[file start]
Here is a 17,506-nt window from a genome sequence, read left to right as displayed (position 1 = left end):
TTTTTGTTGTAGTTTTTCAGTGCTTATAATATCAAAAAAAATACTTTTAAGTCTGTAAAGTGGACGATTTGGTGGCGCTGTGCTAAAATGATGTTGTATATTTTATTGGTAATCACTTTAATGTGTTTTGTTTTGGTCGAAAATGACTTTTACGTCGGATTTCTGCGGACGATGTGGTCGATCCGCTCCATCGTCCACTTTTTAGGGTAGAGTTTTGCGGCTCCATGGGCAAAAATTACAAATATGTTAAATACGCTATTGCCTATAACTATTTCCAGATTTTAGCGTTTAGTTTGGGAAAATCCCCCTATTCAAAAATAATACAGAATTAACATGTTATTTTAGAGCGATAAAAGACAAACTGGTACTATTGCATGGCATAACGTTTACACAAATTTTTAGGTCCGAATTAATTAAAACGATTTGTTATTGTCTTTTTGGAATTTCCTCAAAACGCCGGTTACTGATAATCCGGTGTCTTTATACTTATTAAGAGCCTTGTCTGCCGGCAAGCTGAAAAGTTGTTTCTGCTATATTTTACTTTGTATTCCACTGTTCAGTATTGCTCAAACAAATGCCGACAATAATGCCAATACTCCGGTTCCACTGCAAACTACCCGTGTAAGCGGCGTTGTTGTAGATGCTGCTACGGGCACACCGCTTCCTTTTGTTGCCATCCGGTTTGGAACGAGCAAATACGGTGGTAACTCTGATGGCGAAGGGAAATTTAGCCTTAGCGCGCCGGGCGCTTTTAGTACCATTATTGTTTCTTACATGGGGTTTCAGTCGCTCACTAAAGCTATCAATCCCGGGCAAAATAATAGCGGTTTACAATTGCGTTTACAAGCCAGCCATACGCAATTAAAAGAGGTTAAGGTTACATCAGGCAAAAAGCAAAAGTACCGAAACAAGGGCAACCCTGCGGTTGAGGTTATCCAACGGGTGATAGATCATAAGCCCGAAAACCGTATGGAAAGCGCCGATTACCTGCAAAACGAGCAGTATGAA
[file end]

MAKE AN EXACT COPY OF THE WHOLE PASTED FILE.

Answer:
Here is a 17,506-nt window from a genome sequence, read left to right as displayed (position 1 = left end):
TTTTTGTTGTAGTTTTTCAGTGCTTATAATATCAAAAAAAATACTTTTAAGTCTGTAAAGTGGACGATTTGGTGGCGCTGTGCTAAAATGATGTTGTATATTTTATTGGTAATCACTTTAATGTGTTTTGTTTTGGTCGAAAATGACTTTTACGTCGGATTTCTGCGGACGATGTGGTCGATCCGCTCCATCGTCCACTTTTTAGGGTAGAGTTTTGCGGCTCCATGGGCAAAAATTACAAATATGTTAAATACGCTATTGCCTATAACTATTTCCAGATTTTAGCGTTTAGTTTGGGAAAATCCCCCTATTCAAAAATAATACAGAATTAACATGTTATTTTAGAGCGATAAAAGACAAACTGGTACTATTGCATGGCATAACGTTTACACAAATTTTTAGGTCCGAATTAATTAAAACGATTTGTTATTGTCTTTTTGGAATTTCCTCAAAACGCCGGTTACTGATAATCCGGTGTCTTTATACTTATTAAGAGCCTTGTCTGCCGGCAAGCTGAAAAGTTGTTTCTGCTATATTTTACTTTGTATTCCACTGTTCAGTATTGCTCAAACAAATGCCGACAATAATGCCAATACTCCGGTTCCACTGCAAACTACCCGTGTAAGCGGCGTTGTTGTAGATGCTGCTACGGGCACACCGCTTCCTTTTGTTGCCATCCGGTTTGGAACGAGCAAATACGGTGGTAACTCTGATGGCGAAGGGAAATTTAGCCTTAGCGCGCCGGGCGCTTTTAGTACCATTATTGTTTCTTACATGGGGTTTCAGTCGCTCACTAAAGCTATCAATCCCGGGCAAAATAATAGCGGTTTACAATTGCGTTTACAAGCCAGCCATACGCAATTAAAAGAGGTTAAGGTTACATCAGGCAAAAAGCAAAAGTACCGAAACAAGGGCAACCCTGCGGTTGAGGTTATCCAACGGGTGATAGATCATAAGCCCGAAAACCGTATGGAAAGCGCCGATTACCTGCAAAACGAGCAGTATGAA